John Piper, Coronavirus and Christ. Wheaton: Crossway, 2020. 121pp.
John Piper is the founder and teacher of DesiringGod.org and the chancellor of Bethlehem College & Seminary. He served for thirty-three years as pastor for preaching at Bethlehem Baptist Church, Minneapolis, Minnesota. He is the author of more than fifty books, including Desiring God and Reading The Bible Supernaturally. This work is unique for “Pastor John”, as some call him, because it was written in a very short period of time. Yet it does not suffer any seeming deficiency from the fast turn-around time.
In this short work, Dr. Piper seeks to provide a “Rock of certainty rather than the sand of probabilities” during the difficulties of the Coronavirus pandemic (p. 12). He freely acknowledges that some view the gospel of Jesus as an unrealistic hope for the “by-and-by”. But he also argues that, when understood properly, that hope is a real hope and “it just may be that when your by-and-by is beautiful and sure, your here and now will be sweet and fruitful” (p. 17). It is the truthfulness and experiential relevance of the Christian hope that makes it a sure rock upon which one can build their life. Such a person. Dr. Piper argues, will not be shaken even by the very real and present difficulties of a pandemic.
Additionally, far from God’s sovereignty and control being questioned by the current situation, it is argued that these truths are the only hope to keep someone confident through such a time (p. 24). Far from trying to distance God from the current situation, he states: “it is a bitter season. And God ordained it. God governs it. He will end it. No part of it is outside his sway. Life and death are in his hand” (p. 46). Only when one understands that God is in control and is perfectly good, can one trust Him to make the right decisions and not be crushed by fears and anxiety.
John Piper then gives six reasons or paths of understanding for a person to consider as to why God would allow something like this pandemic. Here, he seeks to show how even physical or natural evils are ultimately connected to the moral evils of sin that humanity has committed against God (chapter 6). He suggests that this is an opportunity for a spiritual assessment of each individual before God. Sickness and those difficulties fully outside of mankind’s control, remind human beings that they are mortal and dependent creatures. He argues that the current situation should serve as a wake-up call for human beings to see how they stand with God (chapter 8). The reality of death is often pushed away in modern society, but a situation like that of the present offers humanity time to reflect on death and what comes after. As he argues: “The coronavirus is God’s thunderclap call for all of us to repent and realign our lives with the infinite worth of Christ” (p. 80).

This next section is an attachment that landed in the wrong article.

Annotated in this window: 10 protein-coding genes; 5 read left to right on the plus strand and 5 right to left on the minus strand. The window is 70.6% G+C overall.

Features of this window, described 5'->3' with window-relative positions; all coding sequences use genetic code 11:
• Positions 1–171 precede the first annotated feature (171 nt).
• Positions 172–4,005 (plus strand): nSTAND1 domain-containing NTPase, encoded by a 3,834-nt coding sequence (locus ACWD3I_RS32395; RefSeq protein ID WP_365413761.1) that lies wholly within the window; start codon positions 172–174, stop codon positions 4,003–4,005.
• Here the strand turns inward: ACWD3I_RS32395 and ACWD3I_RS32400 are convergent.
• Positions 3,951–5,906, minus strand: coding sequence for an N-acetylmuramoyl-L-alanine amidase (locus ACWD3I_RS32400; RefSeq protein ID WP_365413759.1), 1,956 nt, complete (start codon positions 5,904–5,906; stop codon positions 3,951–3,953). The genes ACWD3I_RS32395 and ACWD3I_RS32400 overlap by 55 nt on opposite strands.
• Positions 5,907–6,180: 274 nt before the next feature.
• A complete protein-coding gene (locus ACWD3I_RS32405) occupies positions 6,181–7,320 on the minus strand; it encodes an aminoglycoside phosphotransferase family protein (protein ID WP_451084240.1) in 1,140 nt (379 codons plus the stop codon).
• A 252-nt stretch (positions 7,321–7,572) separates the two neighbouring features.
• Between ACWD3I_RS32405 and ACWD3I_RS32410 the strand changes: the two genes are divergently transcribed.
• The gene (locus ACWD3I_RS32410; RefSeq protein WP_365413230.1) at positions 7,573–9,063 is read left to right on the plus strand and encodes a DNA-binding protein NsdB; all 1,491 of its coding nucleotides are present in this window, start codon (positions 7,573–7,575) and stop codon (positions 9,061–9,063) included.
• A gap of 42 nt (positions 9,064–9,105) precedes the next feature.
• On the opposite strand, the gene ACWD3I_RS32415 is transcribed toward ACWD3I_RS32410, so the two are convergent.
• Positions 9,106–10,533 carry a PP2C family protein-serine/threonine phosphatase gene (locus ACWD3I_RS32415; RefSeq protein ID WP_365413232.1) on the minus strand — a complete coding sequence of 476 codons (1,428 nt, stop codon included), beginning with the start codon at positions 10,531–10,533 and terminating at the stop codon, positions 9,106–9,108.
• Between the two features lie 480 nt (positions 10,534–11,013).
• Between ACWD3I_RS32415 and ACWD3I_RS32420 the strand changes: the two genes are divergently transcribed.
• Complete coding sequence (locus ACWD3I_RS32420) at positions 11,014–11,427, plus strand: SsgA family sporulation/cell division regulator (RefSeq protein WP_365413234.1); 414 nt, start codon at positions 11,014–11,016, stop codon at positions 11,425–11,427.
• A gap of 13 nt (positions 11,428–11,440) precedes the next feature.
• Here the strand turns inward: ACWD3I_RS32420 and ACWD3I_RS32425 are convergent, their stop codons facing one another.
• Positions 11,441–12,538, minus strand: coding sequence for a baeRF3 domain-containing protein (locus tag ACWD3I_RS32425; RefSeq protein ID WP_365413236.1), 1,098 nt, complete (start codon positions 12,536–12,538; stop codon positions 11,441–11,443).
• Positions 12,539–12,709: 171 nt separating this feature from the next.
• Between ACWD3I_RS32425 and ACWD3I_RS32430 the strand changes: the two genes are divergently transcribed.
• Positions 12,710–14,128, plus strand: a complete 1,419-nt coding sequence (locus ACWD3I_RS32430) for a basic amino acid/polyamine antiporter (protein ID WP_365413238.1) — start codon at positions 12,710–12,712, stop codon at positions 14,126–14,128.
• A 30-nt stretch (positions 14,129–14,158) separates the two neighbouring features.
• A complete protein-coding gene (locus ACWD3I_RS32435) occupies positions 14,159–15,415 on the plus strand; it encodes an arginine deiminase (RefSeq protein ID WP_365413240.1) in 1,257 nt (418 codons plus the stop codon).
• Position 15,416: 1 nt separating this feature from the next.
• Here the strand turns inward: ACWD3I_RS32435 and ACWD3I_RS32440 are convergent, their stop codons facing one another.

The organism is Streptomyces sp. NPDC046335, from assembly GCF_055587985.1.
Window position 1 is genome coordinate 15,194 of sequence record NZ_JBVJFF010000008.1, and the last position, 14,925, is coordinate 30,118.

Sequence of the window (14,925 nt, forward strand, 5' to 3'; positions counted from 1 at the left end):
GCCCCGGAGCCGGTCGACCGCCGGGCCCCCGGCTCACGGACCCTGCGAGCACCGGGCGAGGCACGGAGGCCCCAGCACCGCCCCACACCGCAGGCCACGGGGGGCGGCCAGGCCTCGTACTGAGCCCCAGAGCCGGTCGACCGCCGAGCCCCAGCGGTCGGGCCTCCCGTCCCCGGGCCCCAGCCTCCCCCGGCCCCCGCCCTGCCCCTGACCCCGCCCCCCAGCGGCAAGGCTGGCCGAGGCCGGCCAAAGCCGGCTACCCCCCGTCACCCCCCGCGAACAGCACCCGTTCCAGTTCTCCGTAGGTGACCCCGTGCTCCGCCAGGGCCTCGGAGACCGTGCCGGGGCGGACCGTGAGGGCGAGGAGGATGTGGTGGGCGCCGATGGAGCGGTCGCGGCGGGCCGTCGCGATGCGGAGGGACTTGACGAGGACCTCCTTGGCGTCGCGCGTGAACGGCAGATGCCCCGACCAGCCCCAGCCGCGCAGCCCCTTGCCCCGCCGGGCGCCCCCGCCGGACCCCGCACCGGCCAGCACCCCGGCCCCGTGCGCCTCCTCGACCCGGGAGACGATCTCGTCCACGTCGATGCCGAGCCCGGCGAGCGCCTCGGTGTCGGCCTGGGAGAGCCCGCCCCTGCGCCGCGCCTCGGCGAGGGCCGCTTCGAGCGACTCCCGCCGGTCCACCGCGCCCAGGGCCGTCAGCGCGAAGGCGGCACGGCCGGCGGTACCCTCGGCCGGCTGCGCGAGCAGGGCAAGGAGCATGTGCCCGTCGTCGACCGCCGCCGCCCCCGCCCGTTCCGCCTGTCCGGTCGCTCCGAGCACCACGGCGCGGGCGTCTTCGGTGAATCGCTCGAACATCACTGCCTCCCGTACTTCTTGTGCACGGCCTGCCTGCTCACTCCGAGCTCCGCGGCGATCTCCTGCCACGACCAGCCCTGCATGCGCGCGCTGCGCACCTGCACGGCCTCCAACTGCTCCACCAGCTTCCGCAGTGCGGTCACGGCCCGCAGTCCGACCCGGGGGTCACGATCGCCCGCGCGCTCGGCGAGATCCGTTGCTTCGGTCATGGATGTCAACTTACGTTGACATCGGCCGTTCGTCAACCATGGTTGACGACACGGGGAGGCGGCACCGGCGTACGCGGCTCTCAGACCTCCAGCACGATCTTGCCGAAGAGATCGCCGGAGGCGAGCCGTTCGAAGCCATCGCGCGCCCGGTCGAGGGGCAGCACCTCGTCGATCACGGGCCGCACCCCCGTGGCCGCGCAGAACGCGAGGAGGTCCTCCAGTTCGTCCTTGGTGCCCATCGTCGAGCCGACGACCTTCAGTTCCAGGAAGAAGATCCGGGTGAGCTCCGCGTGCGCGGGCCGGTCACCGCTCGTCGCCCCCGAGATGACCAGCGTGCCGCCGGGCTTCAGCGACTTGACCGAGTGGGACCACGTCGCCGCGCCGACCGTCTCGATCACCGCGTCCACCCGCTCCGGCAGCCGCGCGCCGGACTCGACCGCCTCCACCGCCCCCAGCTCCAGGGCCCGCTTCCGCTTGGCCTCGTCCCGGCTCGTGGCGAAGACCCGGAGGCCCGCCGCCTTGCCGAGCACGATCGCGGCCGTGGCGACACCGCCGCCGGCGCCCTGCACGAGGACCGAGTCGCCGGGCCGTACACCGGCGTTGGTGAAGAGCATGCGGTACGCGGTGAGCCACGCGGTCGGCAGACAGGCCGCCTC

The argument is also made that those who know the truth of the Gospel have an obligation in this time to lovingly reach out to others in acts of service while sharing with them the hope found in Christ (chapter 10). This is in keeping with the clear commands of the New Testament in passages such as I Peter 4:19, as well as the example of the early church and their response to disease and pandemics during their time.
Throughout this book, the reader will find much food for thought. Although the books itself was written in a short period of time, the content has clearly been steeped in ancient truth. All readers will be provoked to think and consider both the current situation and any difficult future situation in a different and more clarifying light. As a short book, it affords the opportunity of swift reading and yet its content also affords the opportunity of much meditation. Meant as a book to give away to others, it serves its purpose admirably. In fact, it was written with the express purpose of making the ebook freely available to all who wish to read it. Perhaps it is best to end with a portion of Dr. Piper’s closing prayer:
“But do not waste our misery and grief, O Lord. Purify your people from powerless preoccupation with barren materialism and Christless entertainment. Put our mouths out of taste with the bait of Satan. Cut from us the roots and remnant of pride and hate and unjust ways. . . Fill us with compassionate courage. And make a name for yourself in the way your people serve. Stretch forth your hand in great awakening for the sake of this perishing world. Let the terrible words of Revelation not be spoken over this generation: “Yet still they did not repent.” As you have stricken bodies, strike now the slumbering souls. Forbid that they would remain asleep in the darkness of pride and unbelief. In your great mercy, say to these bones, “Live!” And bring the hearts and lives of millions into alignment with the infinite worth of Jesus” (p. 107).